“Larks on a String” Is No Mere Lark

The 1969 Jiri Menzel film from Czechoslovakia, “Larks on a String,” which I saw on Amazon Prime, is a work of sad, anti-Communist satire and comic humanism. In tone it resembles Menzel’s “Closely Watched Trains,” both films based on novels by Bohumil Hrabal.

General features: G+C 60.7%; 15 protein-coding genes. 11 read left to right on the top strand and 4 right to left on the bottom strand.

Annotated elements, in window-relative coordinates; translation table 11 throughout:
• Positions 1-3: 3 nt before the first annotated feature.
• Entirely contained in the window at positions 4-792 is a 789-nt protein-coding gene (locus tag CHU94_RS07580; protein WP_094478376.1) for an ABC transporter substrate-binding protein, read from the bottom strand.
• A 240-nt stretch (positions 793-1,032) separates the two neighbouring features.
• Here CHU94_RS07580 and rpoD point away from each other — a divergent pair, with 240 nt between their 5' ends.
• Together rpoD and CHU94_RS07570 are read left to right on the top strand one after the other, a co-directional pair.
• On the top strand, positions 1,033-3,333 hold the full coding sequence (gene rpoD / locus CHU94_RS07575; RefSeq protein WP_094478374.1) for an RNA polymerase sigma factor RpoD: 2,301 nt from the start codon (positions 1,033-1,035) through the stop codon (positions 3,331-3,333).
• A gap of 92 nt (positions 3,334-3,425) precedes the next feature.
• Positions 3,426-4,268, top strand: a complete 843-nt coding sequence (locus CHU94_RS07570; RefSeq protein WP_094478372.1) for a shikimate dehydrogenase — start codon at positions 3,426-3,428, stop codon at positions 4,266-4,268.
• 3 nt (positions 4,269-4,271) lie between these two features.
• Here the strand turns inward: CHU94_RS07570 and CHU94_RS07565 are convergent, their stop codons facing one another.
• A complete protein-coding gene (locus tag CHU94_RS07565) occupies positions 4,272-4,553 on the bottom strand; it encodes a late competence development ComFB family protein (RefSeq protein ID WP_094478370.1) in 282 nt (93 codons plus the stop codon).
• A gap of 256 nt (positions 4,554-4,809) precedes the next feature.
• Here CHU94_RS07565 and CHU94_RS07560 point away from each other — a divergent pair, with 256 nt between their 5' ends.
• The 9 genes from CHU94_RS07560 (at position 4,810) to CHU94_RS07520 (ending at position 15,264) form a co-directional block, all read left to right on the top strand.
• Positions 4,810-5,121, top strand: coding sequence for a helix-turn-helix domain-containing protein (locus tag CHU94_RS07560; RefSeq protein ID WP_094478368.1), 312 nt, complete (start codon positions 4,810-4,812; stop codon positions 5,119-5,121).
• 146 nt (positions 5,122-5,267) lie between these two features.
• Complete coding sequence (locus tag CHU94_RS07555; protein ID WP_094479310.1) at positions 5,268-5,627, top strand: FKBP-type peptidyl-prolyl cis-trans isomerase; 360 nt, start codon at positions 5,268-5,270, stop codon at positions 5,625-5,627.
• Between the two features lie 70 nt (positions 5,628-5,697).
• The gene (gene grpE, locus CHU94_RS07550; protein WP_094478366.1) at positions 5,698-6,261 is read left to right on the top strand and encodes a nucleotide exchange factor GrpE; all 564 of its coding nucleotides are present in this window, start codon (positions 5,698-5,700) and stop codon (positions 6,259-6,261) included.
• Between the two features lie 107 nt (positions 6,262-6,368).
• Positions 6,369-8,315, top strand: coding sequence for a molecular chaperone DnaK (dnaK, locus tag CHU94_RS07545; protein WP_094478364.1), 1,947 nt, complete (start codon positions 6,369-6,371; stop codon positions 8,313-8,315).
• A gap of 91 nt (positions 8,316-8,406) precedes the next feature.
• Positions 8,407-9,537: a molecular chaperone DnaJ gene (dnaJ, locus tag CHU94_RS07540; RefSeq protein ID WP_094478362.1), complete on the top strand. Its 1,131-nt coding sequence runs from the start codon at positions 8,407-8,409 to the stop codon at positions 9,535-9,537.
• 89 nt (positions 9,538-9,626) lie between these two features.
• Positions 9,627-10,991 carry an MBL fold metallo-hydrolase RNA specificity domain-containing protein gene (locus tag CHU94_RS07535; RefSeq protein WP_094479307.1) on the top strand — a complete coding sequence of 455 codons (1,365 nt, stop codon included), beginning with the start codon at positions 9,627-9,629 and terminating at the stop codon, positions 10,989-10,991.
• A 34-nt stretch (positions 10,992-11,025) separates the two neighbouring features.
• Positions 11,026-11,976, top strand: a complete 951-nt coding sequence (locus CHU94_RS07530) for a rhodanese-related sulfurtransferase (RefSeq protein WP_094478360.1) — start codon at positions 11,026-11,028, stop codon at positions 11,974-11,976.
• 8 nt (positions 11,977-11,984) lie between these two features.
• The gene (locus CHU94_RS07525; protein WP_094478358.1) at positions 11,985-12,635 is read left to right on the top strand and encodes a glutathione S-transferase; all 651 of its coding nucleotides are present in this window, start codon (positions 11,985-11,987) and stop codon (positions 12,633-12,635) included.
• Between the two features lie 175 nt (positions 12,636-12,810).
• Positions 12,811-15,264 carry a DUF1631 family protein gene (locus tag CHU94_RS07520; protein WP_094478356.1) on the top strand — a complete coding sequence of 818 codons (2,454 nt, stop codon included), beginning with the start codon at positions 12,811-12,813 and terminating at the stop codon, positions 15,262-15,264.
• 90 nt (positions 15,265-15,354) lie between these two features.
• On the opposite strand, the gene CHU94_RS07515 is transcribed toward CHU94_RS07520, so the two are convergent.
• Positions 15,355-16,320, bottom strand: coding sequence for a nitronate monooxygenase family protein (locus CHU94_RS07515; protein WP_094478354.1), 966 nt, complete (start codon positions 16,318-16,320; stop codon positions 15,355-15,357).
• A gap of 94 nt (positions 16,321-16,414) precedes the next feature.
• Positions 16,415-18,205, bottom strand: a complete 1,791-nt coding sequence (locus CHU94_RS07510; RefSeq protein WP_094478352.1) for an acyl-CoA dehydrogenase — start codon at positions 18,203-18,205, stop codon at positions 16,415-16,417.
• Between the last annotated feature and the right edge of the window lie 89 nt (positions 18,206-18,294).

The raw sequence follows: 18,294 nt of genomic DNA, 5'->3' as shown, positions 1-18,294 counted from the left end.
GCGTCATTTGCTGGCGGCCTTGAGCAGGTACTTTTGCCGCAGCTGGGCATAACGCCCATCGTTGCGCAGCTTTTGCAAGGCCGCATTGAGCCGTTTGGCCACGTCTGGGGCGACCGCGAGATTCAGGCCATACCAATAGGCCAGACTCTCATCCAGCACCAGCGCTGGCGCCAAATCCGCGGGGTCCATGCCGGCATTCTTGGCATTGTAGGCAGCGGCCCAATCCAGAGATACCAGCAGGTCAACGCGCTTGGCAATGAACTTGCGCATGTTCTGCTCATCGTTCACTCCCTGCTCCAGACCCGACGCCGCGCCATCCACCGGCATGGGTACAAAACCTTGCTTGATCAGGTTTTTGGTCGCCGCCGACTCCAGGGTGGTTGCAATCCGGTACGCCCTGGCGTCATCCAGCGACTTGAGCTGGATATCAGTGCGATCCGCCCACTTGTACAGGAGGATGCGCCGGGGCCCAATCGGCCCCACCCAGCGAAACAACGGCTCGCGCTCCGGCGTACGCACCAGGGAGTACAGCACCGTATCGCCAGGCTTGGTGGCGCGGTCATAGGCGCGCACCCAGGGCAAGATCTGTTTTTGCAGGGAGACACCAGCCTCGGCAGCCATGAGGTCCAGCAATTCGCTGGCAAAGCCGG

“Larks” concerns the limited worth of thought and ideas and the withering of spiritual values in a totalitarian society. (Intellectuals here are working in a junkyard.) It reveals the Red glorification of work being turned into a religion. An example of the satire is the sequence with a Communist trustee (Rudolf Hrusinsky) who clearly believes in the “new man.” He charitably washes the faces of underprivileged children before slipping into a flat wherein he contentedly bathes a young gypsy woman’s bosom and ass. The new man?

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